Written/Directed by: Xavier Dolan
Starring: Anne Dorval, Antoine-Olivier Pilon, Suzanne Clement
Dominating the 3rd Canadian Screen awards and taking home the Jury Prize at the 2014 Cannes film festival, Mommy has gained much critical success and continues to receive accolades both in Canada and abroad. The film’s triumphant mark in the film circuit this past year comes from writer/director Xavier Dolan in his fifth directorial outing. Dolan, only 25 years old, has already received much success for his prior films dealing with forbidden love and mother-son relationships such as I Killed My Mother and Laurence Anyways. Mommy continues this consistent theme of the bond and struggle between a mother and son in a heartfelt, but melancholic fashion with dynamic and explosive interactions between characters in a strong visual style.
Mommy plays like a very familiar story; an out-of-luck parent takes custody of a child and through circumstances and hardships, they try to work things out in the end. The film introduces this narrative and it never lets go, but like many other stories of its kind, Mommy provides a different feeling of hope for the future.
The film maintains a constant level of unease with moments balancing sweet, unconditional love and explosive violent outbursts of insecurity. With ferocious performances by Dorval and Pilon, the mother-son relationship between Diane and Steve don’t seem hopeful and any chance of recuperating from the past requires a drastic change. This change is revealed with Kyla, the quiet neighbor across the street, who at first seems reluctant to communicate beyond her comfort level, but ultimately befriends the two and shares an openhearted bond with them.
The film is uncompromising with some moments that are so intimate and prolonged, you can feel unflinching rushes of anger and frustration. Steve’s anti-social, profanity-laced attitude really challenges the limits of our empathy and in hopes that his situation can get better, much like Diane wrestling to make it so. Although the majority of their relationship is outlined with shouting, hitting and constant bickering, there is, however, an underlying sense of affection between the two. Much like Kyla looking in and seeing something likable, so do we as audience. The aggressive nature of their situation deviates from anything functional, but there’s a charm behind the trash-talking and less-than respectable behavior.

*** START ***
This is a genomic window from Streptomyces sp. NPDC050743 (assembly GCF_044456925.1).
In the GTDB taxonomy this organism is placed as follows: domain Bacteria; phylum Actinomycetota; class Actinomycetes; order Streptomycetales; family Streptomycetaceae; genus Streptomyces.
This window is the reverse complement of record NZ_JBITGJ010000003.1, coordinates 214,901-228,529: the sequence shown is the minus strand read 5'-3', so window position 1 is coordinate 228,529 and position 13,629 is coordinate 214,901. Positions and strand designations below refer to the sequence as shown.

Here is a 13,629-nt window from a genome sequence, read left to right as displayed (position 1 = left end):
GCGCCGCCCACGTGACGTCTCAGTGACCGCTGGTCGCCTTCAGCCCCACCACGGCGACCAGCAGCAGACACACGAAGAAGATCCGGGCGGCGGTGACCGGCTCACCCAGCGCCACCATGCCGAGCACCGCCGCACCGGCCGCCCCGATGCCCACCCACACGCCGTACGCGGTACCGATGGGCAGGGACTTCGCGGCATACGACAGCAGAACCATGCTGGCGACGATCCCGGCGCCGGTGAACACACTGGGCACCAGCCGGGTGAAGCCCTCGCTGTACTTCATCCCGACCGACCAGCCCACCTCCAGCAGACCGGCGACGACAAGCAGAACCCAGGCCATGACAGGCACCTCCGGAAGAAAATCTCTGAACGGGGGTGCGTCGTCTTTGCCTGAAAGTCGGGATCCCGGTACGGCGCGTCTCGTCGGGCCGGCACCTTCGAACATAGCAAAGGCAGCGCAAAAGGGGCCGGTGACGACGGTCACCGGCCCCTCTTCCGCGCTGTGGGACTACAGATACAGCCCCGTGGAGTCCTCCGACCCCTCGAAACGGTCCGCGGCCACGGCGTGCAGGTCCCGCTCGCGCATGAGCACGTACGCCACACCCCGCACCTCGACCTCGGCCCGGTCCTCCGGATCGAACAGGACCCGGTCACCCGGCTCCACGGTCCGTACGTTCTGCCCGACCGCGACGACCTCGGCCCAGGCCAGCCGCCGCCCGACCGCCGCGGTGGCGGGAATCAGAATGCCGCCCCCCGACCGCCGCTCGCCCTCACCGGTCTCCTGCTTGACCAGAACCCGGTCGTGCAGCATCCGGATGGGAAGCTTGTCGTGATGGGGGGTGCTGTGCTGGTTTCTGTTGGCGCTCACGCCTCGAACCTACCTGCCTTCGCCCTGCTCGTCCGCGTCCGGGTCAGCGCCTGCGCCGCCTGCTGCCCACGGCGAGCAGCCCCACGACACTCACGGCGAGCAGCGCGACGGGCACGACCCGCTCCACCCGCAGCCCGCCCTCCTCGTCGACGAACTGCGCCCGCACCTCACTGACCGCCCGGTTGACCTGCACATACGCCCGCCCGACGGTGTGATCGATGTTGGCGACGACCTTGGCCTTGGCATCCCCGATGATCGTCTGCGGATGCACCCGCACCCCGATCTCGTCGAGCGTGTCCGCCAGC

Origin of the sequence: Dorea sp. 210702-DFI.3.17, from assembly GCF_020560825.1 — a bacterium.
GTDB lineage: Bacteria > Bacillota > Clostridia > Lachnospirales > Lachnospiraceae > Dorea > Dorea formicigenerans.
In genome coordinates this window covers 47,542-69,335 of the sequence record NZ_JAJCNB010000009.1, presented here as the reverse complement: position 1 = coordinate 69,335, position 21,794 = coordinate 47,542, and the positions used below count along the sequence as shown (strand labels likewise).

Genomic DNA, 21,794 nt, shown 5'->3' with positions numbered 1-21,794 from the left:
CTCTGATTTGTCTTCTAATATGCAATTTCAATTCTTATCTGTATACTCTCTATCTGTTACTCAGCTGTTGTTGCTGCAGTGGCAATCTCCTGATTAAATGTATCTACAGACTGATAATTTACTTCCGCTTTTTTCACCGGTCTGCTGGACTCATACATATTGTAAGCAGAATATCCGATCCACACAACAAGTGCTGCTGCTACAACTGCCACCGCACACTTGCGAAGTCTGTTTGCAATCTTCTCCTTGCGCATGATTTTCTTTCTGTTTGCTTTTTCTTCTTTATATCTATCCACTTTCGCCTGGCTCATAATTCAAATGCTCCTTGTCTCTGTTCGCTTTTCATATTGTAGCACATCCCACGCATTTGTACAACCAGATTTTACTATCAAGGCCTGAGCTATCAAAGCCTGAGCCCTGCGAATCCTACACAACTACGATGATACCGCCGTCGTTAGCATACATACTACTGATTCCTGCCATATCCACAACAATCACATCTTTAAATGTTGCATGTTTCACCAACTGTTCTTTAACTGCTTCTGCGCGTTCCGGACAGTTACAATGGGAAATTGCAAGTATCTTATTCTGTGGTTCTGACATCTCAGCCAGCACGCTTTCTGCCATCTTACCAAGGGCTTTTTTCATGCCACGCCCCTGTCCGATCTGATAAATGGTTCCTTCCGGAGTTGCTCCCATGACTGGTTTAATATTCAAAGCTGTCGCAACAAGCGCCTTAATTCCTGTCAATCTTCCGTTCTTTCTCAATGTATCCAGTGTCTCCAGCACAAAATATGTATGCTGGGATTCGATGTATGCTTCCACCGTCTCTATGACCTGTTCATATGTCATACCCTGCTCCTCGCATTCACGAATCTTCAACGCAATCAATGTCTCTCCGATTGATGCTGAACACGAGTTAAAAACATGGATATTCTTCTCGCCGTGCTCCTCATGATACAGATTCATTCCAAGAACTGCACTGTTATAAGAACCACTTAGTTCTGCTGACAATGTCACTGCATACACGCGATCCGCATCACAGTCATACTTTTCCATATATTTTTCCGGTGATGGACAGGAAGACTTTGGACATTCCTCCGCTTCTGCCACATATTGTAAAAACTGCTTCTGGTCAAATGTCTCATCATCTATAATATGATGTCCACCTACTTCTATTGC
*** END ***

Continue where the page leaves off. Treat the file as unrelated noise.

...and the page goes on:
Sharp dialogue and incredible physical performances drive Mommy. Every character is believable and the three main actors create such depth through their desperation, kindness and emotional distraught that you ultimately become so invested in their relationship. Dolan never tells us why Diane, Steve and Kyla are who they are, but instead gives us three-dimensional characters and lets the audience decide whether they can ultimately maintain their family structure and friendship or fail to functionally live. The film shows the frustrations of having the odds against you, and you can see this with Steve as he desperately tries to please his mother and express himself, even though he succumbs to violence.
Dolan’s visuals complement such intimate relationships with many close-ups and swirling camera movements against sharp edits. This visual aesthetic balances between hyper-realistic and dreamlike in sequences that show aggressive interactions or hopeful romanticizing. The most unique visual component of the film is the highly unconventional aspect ratio of 1:1, making the image on screen only a square. This appears jarring at first because most films are presented in a widescreen ratio, so it immediately closes the vision to something specific. This claustrophobic feel creates a sense constraint for the majority of the film. There are, however, several scenes in which the aspect ratio literally transforms to widescreen and in these moments, the tone of the film takes a much different turn. This change shows Diane, Steve and Kyla as happy and “free,” but they eventually become constrained again as the screen shifts back to the square box.
Mommy is bleak, but never descends into something exploitative. Tender, sometimes comedic moments balance well with the otherwise dramatic and intense. Dolan has crafted such a fully satisfying and heartbreaking portrayal of a mother and son’s unconditional love despite emotional and social barriers. There are few films that create such resonating portrayals of love and hope, even when it ultimately seems out of reach.
Alex Gougeon is a Toronto-Based freelance Writer, Musician and Videographer who loves everything Film and Music.